Market update from John Redwood of Charles Stanley & Co


The movements of share markets are dominated by views of how long the lockdowns will last and therefore how much of the temporary damage to companies and economies becomes more permanent. Yesterday the bears were in the ascendant, as the severity of the US epidemic seemed worse, whilst there are few signs of early relief in Europe. The European share indices, the S&P 500 and the Indian Index all saw falls. The news background on the virus is also becoming more disturbing, as political oppositions nervously move from support for governments fighting what are seen as a series of parallel national crises, to questioning strategies and competence of governments at handling the disease. In the USA, Joe Biden, Trump’s front running challenger for the Democrats, has appeared side-lined by the crisis, but the Mayor of New York through daily news conferences offers criticism and alternative approaches to Washington.

Attention now turns to the response of the European Union to the pandemic. The European Central Bank has made its substantial contribution through expanded QE programmes and various liquidity and banking measures. The national and EU authorities are finding coming up with large fiscal responses a bit more difficult, given EU rules and overlapping responsibilities. The EU has announced relaxations of state aid rules to allow member states to direct cash to businesses in trouble or needing financial support to carry employee costs when they are short of revenue. It has allowed states some fiscal flexibility for the short term, recognising that states will want to increase spending at a time when tax revenues will plunge with inevitable consequences for their budget deficits and build-up of state debt. This leaves the worst affected member states like Italy asking what financial support there will be for them from the EU itself.

The southern countries with larger state debts and past deficit problems have always wanted the EU to provide more cash through the issue of Euro bonds backed by all Euro area states. The northern countries led by Germany have always resisted, insisting that each member state limits its deficit and reduces its state debt to 60% of GDP to preserve the financial discipline of the zone. On this occasion Germany is prepared to countenance lending to countries like Italy from the European Stability Mechanism funds. Any such loans would come with conditions attached to show some longer-term commitment to the strict rules on debts and deficits. This is not attractive to the potential borrowers. Others think a half-way house would be for the EU to set up an EU fund that provided extra cash to distressed countries suffering from the virus, either as grants or easy terms loans. The southern countries would prefer the issue of Coronabonds underwritten by the whole Euro area with the proceeds spent where they are most needed.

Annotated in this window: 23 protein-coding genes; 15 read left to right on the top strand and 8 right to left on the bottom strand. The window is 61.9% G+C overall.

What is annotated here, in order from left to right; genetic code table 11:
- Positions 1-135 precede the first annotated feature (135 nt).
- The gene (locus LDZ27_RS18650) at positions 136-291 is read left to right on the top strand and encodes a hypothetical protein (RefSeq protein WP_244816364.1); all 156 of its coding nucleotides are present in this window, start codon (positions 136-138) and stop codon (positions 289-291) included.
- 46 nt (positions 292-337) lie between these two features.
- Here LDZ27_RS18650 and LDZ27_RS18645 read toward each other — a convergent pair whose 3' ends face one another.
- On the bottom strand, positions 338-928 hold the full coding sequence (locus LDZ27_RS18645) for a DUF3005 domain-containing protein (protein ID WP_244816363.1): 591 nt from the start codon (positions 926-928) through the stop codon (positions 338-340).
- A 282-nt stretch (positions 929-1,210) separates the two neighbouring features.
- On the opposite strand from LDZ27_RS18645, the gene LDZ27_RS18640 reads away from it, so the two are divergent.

A further possible compromise would be to all agree that the European Investment Bank should add health-related spending to its predominantly green agenda for loans to economic activity throughout the EU, with measures to increase the EIB’s capacity to lend. The Germans could probably accept that as it continues a current system for EU-wide lending and is supervised by an Institution that requires certain standards be met by borrowers. The southern countries would need some reassurance that the categories of loan they need for the crisis would be available on acceptable terms to them.

Meanwhile economies deteriorate at pace and the member states have substantial cash needs that will require funding in their domestic bond markets. These issues will go ahead whatever the rules still say, resulting in further large debt build-ups amongst the weaker countries. The Euro remains a half-completed project, with a reluctance to put the weight of the taxpayers of the whole zone behind the debts of individual country parts of it. The larger deficits the virus will cause will be an additional strain on the architecture and on market valuations of the debts of the weaker countries.

Yesterday saw a big leap in Universal credit applications in the UK whilst today will see some dreadful unemployment numbers in the USA. The reality of the economic damage is now coming home to people in hard numbers, each revealing the collapse in paid employment and the severe fall in demand from the closures. Three or four weeks of this creates a big hole but recovery could be relatively strong and quick if all restraining measures were lifted soon. On the more likely scenario that substantial restrictions in the USA and Europe continue for longer, markets are right to worry about the blizzard of cut dividends, capital reconstructions and disappearing profits to come.

Remember, if you need any help or advice you can reach Apex CB Financial Planning on 01202 622223

Share this